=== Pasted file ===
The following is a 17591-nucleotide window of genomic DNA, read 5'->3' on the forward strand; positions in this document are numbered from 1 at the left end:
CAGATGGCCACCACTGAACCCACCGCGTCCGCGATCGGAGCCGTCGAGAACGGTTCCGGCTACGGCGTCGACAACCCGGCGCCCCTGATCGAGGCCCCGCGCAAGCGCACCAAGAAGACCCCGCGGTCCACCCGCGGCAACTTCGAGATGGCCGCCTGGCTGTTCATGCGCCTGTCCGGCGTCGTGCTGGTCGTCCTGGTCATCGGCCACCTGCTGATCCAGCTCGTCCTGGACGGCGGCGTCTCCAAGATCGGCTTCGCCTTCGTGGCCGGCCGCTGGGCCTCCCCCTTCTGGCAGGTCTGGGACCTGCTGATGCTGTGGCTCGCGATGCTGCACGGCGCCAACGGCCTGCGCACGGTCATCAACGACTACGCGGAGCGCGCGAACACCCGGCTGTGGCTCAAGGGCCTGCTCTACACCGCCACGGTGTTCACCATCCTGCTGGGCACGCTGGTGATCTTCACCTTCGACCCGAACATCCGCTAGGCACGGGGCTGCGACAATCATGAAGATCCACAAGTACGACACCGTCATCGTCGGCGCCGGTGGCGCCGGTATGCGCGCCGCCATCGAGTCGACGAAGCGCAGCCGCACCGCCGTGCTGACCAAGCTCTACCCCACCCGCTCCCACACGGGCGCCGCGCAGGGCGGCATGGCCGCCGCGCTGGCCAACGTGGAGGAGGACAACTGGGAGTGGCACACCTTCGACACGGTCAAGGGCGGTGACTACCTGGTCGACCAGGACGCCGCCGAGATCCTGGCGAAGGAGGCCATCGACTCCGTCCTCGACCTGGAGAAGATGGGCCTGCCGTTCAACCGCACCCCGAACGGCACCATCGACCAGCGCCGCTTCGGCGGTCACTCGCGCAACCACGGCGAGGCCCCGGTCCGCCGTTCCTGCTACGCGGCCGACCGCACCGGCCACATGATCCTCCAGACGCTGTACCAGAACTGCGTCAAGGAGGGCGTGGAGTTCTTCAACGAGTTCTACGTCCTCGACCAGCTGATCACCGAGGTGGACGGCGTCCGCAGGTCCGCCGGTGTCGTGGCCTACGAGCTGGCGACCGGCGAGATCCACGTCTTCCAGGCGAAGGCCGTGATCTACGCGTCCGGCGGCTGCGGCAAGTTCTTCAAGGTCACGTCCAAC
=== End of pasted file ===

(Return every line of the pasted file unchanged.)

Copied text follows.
The following is a 17591-nucleotide window of genomic DNA, read 5'->3' on the forward strand; positions in this document are numbered from 1 at the left end:
CAGATGGCCACCACTGAACCCACCGCGTCCGCGATCGGAGCCGTCGAGAACGGTTCCGGCTACGGCGTCGACAACCCGGCGCCCCTGATCGAGGCCCCGCGCAAGCGCACCAAGAAGACCCCGCGGTCCACCCGCGGCAACTTCGAGATGGCCGCCTGGCTGTTCATGCGCCTGTCCGGCGTCGTGCTGGTCGTCCTGGTCATCGGCCACCTGCTGATCCAGCTCGTCCTGGACGGCGGCGTCTCCAAGATCGGCTTCGCCTTCGTGGCCGGCCGCTGGGCCTCCCCCTTCTGGCAGGTCTGGGACCTGCTGATGCTGTGGCTCGCGATGCTGCACGGCGCCAACGGCCTGCGCACGGTCATCAACGACTACGCGGAGCGCGCGAACACCCGGCTGTGGCTCAAGGGCCTGCTCTACACCGCCACGGTGTTCACCATCCTGCTGGGCACGCTGGTGATCTTCACCTTCGACCCGAACATCCGCTAGGCACGGGGCTGCGACAATCATGAAGATCCACAAGTACGACACCGTCATCGTCGGCGCCGGTGGCGCCGGTATGCGCGCCGCCATCGAGTCGACGAAGCGCAGCCGCACCGCCGTGCTGACCAAGCTCTACCCCACCCGCTCCCACACGGGCGCCGCGCAGGGCGGCATGGCCGCCGCGCTGGCCAACGTGGAGGAGGACAACTGGGAGTGGCACACCTTCGACACGGTCAAGGGCGGTGACTACCTGGTCGACCAGGACGCCGCCGAGATCCTGGCGAAGGAGGCCATCGACTCCGTCCTCGACCTGGAGAAGATGGGCCTGCCGTTCAACCGCACCCCGAACGGCACCATCGACCAGCGCCGCTTCGGCGGTCACTCGCGCAACCACGGCGAGGCCCCGGTCCGCCGTTCCTGCTACGCGGCCGACCGCACCGGCCACATGATCCTCCAGACGCTGTACCAGAACTGCGTCAAGGAGGGCGTGGAGTTCTTCAACGAGTTCTACGTCCTCGACCAGCTGATCACCGAGGTGGACGGCGTCCGCAGGTCCGCCGGTGTCGTGGCCTACGAGCTGGCGACCGGCGAGATCCACGTCTTCCAGGCGAAGGCCGTGATCTACGCGTCCGGCGGCTGCGGCAAGTTCTTCAAGGTCACGTCCAAC